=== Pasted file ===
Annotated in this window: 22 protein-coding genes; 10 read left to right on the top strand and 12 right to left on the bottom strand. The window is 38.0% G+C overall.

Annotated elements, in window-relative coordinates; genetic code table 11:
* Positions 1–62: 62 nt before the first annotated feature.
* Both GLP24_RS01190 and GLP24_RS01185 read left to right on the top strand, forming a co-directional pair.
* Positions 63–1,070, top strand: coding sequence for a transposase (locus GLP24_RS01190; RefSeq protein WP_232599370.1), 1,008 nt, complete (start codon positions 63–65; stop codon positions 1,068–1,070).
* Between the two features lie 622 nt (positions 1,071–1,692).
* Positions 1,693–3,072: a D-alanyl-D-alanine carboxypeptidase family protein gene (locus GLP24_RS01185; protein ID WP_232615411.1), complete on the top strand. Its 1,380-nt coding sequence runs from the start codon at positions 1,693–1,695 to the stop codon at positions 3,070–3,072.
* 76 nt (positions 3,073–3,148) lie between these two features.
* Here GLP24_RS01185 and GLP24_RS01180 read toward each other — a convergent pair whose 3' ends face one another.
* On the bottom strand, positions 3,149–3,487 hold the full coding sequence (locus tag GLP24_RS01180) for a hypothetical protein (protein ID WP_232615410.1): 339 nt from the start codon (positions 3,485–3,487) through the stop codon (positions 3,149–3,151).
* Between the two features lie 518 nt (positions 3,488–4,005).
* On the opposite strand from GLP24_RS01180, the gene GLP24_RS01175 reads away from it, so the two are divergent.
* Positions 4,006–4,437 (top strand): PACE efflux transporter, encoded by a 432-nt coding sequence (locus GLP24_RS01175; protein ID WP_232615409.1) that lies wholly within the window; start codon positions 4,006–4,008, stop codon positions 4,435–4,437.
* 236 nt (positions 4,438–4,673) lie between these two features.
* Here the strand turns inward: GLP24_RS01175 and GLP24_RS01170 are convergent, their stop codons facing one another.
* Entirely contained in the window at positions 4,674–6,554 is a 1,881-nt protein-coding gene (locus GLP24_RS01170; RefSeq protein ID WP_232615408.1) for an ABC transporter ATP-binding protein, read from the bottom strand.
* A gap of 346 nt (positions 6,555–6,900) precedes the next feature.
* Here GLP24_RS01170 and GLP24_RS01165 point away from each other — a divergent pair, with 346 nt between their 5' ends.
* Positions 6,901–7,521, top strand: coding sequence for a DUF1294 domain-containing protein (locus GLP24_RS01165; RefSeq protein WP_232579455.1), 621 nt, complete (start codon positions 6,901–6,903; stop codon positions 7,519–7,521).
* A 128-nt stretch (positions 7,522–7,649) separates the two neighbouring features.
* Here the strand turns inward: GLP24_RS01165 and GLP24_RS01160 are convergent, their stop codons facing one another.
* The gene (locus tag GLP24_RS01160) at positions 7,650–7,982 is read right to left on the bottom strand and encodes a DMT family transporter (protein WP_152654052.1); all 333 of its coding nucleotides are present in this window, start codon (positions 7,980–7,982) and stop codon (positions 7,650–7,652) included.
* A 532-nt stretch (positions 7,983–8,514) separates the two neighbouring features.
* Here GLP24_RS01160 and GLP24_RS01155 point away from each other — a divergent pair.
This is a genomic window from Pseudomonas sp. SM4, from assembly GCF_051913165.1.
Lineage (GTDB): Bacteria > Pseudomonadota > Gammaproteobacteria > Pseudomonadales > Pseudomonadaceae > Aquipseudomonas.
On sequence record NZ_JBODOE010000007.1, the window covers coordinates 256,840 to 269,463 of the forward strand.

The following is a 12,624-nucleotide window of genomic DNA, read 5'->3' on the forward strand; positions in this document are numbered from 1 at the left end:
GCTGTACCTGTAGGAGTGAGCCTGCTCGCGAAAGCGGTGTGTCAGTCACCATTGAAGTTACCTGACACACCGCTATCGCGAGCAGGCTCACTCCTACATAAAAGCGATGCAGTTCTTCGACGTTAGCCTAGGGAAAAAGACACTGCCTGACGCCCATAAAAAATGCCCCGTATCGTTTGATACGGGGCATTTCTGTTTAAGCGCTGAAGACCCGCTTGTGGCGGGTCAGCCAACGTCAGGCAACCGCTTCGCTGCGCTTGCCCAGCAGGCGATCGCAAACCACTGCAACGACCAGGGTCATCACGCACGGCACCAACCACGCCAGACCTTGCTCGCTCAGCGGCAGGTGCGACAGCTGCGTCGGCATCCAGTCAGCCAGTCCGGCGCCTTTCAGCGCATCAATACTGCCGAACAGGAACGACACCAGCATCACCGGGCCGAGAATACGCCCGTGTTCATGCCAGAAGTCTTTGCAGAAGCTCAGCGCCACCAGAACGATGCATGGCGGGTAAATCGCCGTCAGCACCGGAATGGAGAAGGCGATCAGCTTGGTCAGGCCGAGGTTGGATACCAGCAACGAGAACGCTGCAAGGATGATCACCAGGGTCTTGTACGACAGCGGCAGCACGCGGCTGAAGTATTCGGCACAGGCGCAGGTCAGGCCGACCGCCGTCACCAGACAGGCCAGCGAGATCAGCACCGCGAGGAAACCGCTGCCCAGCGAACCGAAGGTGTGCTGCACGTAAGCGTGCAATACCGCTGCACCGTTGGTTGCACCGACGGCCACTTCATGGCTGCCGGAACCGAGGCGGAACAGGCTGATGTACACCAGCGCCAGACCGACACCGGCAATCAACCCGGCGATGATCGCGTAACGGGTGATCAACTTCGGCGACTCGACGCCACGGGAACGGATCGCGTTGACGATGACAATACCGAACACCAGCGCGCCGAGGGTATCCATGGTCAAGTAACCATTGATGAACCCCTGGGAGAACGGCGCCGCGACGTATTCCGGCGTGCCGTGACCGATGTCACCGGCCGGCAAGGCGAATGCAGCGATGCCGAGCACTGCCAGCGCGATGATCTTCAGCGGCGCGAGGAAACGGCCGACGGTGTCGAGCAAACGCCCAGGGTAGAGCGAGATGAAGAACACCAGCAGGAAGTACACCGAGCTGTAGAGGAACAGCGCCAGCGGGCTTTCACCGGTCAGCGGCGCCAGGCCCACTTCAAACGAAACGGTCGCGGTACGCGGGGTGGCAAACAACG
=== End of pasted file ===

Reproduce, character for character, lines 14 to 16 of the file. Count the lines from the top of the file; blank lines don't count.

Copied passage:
* 236 nt (positions 4,438–4,673) lie between these two features.
* Here the strand turns inward: GLP24_RS01175 and GLP24_RS01170 are convergent, their stop codons facing one another.
* Entirely contained in the window at positions 4,674–6,554 is a 1,881-nt protein-coding gene (locus GLP24_RS01170; RefSeq protein ID WP_232615408.1) for an ABC transporter ATP-binding protein, read from the bottom strand.